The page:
Linear viscoelastic properties of soy protein/polyethylene oxide composites
Feikert, Paige. 2019. Linear viscoelastic properties of soy protein/polyethylene oxide composites -- In Proceedings: 15th Annual Symposium on Graduate Research and Scholarly Projects. Wichita, KS: Wichita State University
From food packaging to electronics, plastics are used every day around the world. But with the reliance on plastic materials, comes the concern about their poor biodegradability. The effort to develop more 'green' materials continues to gain significant momentum. Soybeans are abundant in the United States, making up about one third of crops planted by area in the U.S. in 2017. Up to 38 wt % of soybeans is protein content, which has been considered as one promising 'green' material source. However, the knowledge of the functional properties of soy protein in material applications is still very limited. This study analyzed the effects of soy protein isolate (SPI) as a rheological modifier to a common plastic, polyethylene oxide (PEO). Two groups of PEO/SPI composites were made by using deionized water and dimethyl sulfoxide (DMSO) as the solvents, with the intention to create different SPI structures and PEO-SPI interactions. Meanwhile, the effects of concentrations of SPI and temperatures on the gelation performance of SPI in PEO have been investigated. The linear viscoelastic properties were studied by rheological analysis. It is found that the addition of a small amount of SPI was able to enhance the moduli of the PEO melt, and reduce their frequency dependence, leading to solid-like viscoelastic behaviors, in contrast to a typical liquid-like behavior of pure PEO. Moreover, PEO/SPI-DMSO composites performed more like solids than PEO/SPI-H2O composites. SPI concentration also played a role in the viscoelastic behavior, with higher concentration resulting in higher elasticity of the composite melt.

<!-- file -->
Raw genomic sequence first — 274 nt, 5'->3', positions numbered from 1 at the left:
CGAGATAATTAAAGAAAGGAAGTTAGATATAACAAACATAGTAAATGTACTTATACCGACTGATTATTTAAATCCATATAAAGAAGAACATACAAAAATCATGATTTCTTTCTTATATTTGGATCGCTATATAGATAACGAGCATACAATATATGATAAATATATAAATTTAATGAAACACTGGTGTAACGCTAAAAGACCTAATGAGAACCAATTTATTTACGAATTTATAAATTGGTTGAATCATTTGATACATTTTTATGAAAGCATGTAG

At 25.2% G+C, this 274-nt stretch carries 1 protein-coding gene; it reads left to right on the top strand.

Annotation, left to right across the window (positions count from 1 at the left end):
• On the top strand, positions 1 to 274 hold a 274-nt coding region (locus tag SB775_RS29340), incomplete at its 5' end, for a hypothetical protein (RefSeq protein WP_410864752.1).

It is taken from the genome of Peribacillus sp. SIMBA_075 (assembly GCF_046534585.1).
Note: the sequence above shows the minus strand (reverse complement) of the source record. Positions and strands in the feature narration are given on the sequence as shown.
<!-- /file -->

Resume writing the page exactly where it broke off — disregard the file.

People's choice award winner in the poster presentations at the 15th Annual Symposium on Graduate Research and Scholarly Projects (GRASP) held at the Rhatigan Student Center, Wichita State University, April 26, 2019.
Research completed in the Department of Mechanical Engineering, College of Engineering